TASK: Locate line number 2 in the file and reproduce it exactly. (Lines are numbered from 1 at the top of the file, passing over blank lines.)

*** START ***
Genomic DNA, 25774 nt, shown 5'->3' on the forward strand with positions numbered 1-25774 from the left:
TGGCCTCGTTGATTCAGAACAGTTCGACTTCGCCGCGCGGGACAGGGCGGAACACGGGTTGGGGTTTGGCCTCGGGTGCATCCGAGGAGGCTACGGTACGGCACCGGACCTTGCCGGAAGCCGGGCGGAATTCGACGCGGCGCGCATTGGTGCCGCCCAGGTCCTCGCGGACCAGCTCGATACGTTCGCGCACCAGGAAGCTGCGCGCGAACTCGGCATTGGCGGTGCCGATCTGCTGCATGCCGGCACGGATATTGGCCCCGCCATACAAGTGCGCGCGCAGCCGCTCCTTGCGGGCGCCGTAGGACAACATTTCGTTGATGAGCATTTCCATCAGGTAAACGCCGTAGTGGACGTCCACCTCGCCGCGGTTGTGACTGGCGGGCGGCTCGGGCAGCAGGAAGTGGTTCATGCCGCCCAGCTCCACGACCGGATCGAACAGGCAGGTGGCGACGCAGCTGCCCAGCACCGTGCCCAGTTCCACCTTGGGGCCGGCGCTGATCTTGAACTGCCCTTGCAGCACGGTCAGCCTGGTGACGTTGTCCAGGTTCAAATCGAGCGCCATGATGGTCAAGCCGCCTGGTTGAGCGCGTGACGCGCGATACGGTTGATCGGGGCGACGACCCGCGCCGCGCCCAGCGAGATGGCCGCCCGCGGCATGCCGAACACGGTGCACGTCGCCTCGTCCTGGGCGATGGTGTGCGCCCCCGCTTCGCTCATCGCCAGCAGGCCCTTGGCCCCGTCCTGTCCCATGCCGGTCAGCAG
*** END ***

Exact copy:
TGGCCTCGTTGATTCAGAACAGTTCGACTTCGCCGCGCGGGACAGGGCGGAACACGGGTTGGGGTTTGGCCTCGGGTGCATCCGAGGAGGCTACGGTACGGCACCGGACCTTGCCGGAAGCCGGGCGGAATTCGACGCGGCGCGCATTGGTGCCGCCCAGGTCCTCGCGGACCAGCTCGATACGTTCGCGCACCAGGAAGCTGCGCGCGAACTCGGCATTGGCGGTGCCGATCTGCTGCATGCCGGCACGGATATTGGCCCCGCCATACAAGTGCGCGCGCAGCCGCTCCTTGCGGGCGCCGTAGGACAACATTTCGTTGATGAGCATTTCCATCAGGTAAACGCCGTAGTGGACGTCCACCTCGCCGCGGTTGTGACTGGCGGGCGGCTCGGGCAGCAGGAAGTGGTTCATGCCGCCCAGCTCCACGACCGGATCGAACAGGCAGGTGGCGACGCAGCTGCCCAGCACCGTGCCCAGTTCCACCTTGGGGCCGGCGCTGATCTTGAACTGCCCTTGCAGCACGGTCAGCCTGGTGACGTTGTCCAGGTTCAAATCGAGCGCCATGATGGTCAAGCCGCCTGGTTGAGCGCGTGACGCGCGATACGGTTGATCGGGGCGACGACCCGCGCCGCGCCCAGCGAGATGGCCGCCCGCGGCATGCCGAACACGGTGCACGTCGCCTCGTCCTGGGCGATGGTGTGCGCCCCCGCTTCGCTCATCGCCAGCAGGCCCTTGGCCCCGTCCTGTCCCATGCCGGTCAGCAG